Today’s headline figures on the Work Programme are not good news for the government: in its first 12 months, only 2.3 per cent of participants actually landed sustainable employment against the department’s target of 5.5 per cent. This sounds even worse when you contrast it with the government’s own figures suggesting that 5 per cent of people who have been unemployed for a long time can find sustainable jobs without any intervention at all, suggesting the programme is actually worse than doing nothing.
At Coffee House, we are keen to see the Work Programme succeed, not just because it will vindicate the ministers co-ordinating it, but also because a successful programme would bring those furthest from the labour market back into employment. So the first tranche of figures is disappointing.
But they must be read as part of the broader economic picture: when this scheme was set up, it was based upon the assumption that the British economy would be growing by 2 per cent a year. The Work Programme was not set up as a solution to the weak economy, but to the problem of a long-term unemployment rate that was too high even before the recession bit. But because the recovery is dragging its feet far more than anyone (including Sir Mervyn King) believed it would, there are not as many jobs available as a whole, let alone for those who, in spite of intensive training, will have long gaps in their CVs.
Some of these problems were highlighted earlier this year by the CBI in a report called Work in Progress, which said ‘providers are… operating in a much tougher economic and labour market conditions than originally envisaged, with potential implications for their financial and commercial models’. The CBI recommended improving the referrals process for those furthest from the labour market to ensure they move onto the work programme as soon as they are capable of looking for a job, encouraging self-employment, joining the programme up with services for ex-offenders and encouraging more employers to work with the programme. The government may well want to take heed of some of these recommendations if the figures continue to disappoint.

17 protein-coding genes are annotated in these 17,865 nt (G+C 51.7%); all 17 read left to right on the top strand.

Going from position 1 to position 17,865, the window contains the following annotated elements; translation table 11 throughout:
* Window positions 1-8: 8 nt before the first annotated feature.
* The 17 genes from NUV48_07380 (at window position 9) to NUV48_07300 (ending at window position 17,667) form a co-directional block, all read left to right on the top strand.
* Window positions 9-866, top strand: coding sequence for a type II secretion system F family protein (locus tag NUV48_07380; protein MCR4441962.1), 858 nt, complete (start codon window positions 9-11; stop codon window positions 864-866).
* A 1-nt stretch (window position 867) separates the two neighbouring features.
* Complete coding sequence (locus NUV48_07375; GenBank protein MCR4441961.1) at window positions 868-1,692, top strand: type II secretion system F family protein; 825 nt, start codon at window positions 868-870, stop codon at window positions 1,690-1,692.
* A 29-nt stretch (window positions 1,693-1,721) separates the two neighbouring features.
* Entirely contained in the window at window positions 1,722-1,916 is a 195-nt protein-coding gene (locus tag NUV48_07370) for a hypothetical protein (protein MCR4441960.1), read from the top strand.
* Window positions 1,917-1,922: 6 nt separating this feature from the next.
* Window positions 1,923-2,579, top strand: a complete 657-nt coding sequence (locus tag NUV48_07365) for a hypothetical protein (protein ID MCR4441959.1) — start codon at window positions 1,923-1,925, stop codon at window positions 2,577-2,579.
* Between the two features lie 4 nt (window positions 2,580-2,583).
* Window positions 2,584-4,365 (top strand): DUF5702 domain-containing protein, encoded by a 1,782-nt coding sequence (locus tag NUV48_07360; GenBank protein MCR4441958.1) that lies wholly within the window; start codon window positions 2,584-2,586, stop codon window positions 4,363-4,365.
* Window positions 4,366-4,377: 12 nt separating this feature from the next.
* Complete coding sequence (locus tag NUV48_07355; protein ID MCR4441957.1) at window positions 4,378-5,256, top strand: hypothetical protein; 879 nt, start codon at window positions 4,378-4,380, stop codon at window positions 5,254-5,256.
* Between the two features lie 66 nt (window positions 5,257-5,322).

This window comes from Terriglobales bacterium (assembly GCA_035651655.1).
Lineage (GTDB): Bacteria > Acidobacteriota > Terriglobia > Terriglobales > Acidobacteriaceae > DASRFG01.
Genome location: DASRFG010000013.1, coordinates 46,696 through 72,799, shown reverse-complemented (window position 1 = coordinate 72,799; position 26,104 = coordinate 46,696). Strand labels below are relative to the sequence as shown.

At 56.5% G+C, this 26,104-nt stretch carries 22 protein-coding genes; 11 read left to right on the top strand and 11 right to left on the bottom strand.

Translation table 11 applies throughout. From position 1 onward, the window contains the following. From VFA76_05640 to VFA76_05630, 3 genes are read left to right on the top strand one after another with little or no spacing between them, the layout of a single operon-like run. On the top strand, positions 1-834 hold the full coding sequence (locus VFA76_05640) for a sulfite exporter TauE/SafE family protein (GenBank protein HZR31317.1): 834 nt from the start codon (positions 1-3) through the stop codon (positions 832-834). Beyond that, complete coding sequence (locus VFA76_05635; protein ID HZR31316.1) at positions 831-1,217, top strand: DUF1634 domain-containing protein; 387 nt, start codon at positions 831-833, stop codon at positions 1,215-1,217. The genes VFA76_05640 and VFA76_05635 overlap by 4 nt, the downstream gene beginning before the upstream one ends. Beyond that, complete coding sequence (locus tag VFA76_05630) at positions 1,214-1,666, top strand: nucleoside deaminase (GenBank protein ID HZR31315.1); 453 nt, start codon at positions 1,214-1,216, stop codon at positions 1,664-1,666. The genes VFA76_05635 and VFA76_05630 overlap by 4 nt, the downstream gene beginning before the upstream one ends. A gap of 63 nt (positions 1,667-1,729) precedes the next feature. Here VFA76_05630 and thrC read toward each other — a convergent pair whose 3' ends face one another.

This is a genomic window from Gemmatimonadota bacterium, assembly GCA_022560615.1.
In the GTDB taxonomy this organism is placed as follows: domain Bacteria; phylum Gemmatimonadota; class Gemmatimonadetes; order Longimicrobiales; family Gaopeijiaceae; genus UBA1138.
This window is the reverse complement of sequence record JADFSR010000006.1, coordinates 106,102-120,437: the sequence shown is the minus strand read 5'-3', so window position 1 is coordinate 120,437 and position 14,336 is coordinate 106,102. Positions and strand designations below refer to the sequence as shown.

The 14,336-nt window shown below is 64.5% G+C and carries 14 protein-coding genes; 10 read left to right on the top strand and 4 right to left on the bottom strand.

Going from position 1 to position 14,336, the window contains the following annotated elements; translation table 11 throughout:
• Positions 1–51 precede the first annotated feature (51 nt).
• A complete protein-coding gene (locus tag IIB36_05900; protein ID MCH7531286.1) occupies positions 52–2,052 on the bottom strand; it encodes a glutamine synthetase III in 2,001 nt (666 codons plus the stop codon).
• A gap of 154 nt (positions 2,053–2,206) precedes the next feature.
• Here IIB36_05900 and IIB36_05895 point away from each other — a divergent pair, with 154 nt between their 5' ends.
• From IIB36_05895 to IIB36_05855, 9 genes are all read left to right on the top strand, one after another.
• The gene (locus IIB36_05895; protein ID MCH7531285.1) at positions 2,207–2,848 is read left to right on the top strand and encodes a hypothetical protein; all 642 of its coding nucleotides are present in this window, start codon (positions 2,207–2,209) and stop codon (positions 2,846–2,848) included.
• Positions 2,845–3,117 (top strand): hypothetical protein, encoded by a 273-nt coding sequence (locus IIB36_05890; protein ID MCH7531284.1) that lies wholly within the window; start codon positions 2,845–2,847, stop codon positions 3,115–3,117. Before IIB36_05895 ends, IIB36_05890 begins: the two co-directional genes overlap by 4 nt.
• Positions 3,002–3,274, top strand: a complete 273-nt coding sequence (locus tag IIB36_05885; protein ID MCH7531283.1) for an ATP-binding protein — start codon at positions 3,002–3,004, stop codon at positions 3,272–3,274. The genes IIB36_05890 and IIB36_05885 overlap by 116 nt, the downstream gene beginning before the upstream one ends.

And, as Pete Hoskin points out in his ConHome blog, it is too early to condemn the Work Programme as a failure, especially if you’re a Labour MP, as that party’s own welfare-to-work programme also missed its targets.
But in the short-term, this is an awkward piece of news for the Government. Employment minister Mark Hoban has written an upbeat piece for PoliticsHome, saying ‘critics call for us to change course, but we won’t be doing that’, but he is writing to under performing providers on the programme, threatening that if they do not up their game, they will not receive as many new claimants. The success of this programme is hugely important to the government’s ability or otherwise to sell itself in 2015 as the party that finally reformed welfare: ministers will want to do everything they can to prove the critics wrong, and that includes taking on board some of the early warning signs about providers and the design of the programme.
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